189. The M&M Myth (and Other Things That Impact Your Business)
It's the little things that matter
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I don’t know where you were on January 28, 1986 - or even if you were born yet.
But I remember where I was.
I was in my dorm room at Hamilton College, talking to my roommates.
And then there was nothing left to say.
The Space Shuttle Challenger took off that morning from Cape Canaveral, Florida.
73 seconds after takeoff, it burst into flames. It practically disintegrated on live TV. All seven crew members died instantaneously.
The Space Shuttle Challenger was a massive miracle of space travel. It had cost $3.2 billion (1986 dollars) to build it.
You know what caused this massive rocket ship to explode? A 70-cent O-ring.
The O-ring is tiny, just 7 millimeters (quarter inch) in diameter. You can buy these things in bulk at your local hardware store.
This particular O-ring didn’t seal properly. It caused the pressurized gas to leak. The gas sparked and - BOOM.
70 cents out of $3.2 billion.
The Myth of The Brown M&Ms
Van Halen used to put on a helluva rock show back in the 70s and 80s. Lots of amps, pyrotechnics, cables, wires, and all sorts of feats of rock ‘n roll insanity.
They were huge rock stars. They could do whatever the heck they wanted.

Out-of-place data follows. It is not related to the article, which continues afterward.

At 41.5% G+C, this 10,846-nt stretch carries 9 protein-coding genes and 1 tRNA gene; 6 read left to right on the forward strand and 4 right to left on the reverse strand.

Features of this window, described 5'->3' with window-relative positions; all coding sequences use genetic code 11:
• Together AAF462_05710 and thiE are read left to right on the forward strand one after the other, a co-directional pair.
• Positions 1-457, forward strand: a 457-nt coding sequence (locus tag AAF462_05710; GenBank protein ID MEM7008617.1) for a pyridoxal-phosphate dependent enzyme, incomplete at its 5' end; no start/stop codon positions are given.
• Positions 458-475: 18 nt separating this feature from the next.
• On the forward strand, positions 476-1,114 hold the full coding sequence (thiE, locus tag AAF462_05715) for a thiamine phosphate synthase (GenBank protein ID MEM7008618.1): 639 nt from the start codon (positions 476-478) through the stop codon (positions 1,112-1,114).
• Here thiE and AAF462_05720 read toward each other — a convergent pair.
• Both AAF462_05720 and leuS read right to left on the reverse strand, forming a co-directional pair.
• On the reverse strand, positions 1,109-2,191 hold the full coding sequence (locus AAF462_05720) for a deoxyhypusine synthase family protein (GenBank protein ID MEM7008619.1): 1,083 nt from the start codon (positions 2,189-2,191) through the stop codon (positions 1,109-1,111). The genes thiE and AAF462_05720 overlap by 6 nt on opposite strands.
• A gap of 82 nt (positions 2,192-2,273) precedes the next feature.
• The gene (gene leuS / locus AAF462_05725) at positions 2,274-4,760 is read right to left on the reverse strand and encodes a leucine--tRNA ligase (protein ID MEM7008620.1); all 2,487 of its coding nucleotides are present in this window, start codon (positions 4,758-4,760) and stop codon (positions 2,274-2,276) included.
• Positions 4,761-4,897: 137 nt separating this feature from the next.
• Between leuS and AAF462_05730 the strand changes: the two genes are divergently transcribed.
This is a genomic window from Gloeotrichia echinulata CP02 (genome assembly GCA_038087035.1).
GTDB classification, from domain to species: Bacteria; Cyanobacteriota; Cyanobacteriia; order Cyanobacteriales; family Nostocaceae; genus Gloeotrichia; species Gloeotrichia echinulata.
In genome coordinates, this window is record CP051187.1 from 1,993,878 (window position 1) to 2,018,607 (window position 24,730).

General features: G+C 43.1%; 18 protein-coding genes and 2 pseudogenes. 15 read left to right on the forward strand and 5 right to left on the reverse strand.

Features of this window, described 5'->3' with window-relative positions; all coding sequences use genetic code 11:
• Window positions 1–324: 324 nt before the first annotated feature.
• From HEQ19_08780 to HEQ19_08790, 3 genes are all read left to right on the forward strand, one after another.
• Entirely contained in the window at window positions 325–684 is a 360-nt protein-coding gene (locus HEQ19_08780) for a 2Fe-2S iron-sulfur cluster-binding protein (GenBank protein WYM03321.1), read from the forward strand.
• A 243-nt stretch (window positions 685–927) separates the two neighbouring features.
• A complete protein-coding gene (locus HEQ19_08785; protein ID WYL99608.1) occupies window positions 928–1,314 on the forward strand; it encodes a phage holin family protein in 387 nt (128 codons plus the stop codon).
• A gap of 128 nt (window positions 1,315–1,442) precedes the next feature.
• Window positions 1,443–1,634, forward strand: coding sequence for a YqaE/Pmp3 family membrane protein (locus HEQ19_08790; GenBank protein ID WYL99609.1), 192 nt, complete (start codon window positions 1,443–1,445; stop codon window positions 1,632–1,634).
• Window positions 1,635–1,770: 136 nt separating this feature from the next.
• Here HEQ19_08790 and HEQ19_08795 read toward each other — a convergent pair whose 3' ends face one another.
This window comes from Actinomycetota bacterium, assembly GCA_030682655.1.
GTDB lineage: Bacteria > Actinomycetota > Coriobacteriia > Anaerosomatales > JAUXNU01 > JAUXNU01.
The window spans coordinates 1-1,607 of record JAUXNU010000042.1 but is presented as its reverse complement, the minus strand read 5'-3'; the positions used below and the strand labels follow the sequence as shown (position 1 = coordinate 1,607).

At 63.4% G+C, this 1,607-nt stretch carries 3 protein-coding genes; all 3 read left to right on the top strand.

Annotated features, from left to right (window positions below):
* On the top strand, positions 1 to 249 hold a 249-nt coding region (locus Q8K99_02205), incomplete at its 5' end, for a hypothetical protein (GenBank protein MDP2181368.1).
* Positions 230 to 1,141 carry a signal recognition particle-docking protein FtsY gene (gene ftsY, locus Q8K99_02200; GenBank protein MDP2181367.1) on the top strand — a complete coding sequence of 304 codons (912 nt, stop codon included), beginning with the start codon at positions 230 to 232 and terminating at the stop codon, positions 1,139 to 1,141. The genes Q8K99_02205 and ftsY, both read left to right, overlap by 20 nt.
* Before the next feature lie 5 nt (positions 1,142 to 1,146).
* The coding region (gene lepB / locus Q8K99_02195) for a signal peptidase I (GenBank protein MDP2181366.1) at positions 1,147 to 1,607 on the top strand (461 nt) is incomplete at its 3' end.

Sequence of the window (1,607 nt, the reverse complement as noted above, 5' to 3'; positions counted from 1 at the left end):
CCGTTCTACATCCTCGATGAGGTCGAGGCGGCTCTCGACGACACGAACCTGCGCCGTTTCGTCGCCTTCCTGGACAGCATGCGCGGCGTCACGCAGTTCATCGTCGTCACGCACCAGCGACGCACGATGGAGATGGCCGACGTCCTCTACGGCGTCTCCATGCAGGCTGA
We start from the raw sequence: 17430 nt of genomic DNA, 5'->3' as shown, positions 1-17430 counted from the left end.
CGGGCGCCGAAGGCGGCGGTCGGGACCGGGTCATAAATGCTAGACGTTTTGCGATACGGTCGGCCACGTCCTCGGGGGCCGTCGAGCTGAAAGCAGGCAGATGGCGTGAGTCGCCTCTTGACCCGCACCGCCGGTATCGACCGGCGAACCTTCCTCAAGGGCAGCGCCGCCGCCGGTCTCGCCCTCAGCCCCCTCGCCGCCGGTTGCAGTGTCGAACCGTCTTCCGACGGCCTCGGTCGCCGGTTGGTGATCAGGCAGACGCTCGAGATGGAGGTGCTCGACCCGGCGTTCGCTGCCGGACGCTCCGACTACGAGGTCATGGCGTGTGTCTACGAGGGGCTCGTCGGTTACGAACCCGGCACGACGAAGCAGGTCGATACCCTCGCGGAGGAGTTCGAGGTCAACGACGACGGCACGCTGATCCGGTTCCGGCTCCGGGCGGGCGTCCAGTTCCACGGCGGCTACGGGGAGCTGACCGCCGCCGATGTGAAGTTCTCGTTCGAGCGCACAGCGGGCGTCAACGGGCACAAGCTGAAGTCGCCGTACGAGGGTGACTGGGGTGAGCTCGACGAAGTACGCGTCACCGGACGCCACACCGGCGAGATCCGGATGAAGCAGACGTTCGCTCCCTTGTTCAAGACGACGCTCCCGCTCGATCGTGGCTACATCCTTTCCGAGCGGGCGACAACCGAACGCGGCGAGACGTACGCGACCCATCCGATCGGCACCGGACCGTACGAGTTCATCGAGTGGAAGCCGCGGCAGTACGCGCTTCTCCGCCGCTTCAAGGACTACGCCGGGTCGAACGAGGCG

Which leads to their contract.
Buried in every contract for each show were the food and drink requirements that they wanted backstage. One of those requirements was a big bowl of M&Ms - but with all the brown M&Ms removed.
They got a lot of shit for that. It was the typical spoiled rockstar move - demanding ridiculous things simply because they could.
But there was a reason they added that seemingly inane M&M request. A very good reason.
You see, the Van Halen show was pretty complex. There were a heckuva lot of important requirements for setting up that stage. So important that if even the smallest thing got messed up, somebody could get seriously injured or even die.
Hiding the M&M requirement allowed the band to recognize very quickly if the venue actually read the contract and paid attention to details.
From the moment the group walked backstage and looked at their M&M bowl, they could tell whether or not they needed to conduct a thorough safety check.
Innovation is in the details.
Every little thing plays into the bigger picture.
It is all the details that set you apart from your competitors. The details that make the difference between a good product and a uniquely great experience.
It is the aglet that transformed laces.
The USB outlet in the backseat of the car.
It’s the navigation bar on the website that remains static so I don’t have to scroll back to the top of the page. The one-click call-in for web conferences.
It’s the person recalling my name when I show up at the store again.
It’s the brown M&Ms to ease one’s mind. Or the 70-cent O-ring that better be damn strong enough to not destroy 7 lives and an entire country’s space program.
I don’t know what your business is, but I know that you don’t get to be a leader in your space unless you pay attention to the details.
A Somewhat Relevant Quote
“Details matter. It’s worth waiting to get it right."
A Detail Job. Even on his deathbed, the guy was about the details (Jobs)
11. Why details matter at work (be better)
Be Detailed. The positive traits of a detailed person (get organized)
Another Useless Website. You gotta hand it to them (tiny)
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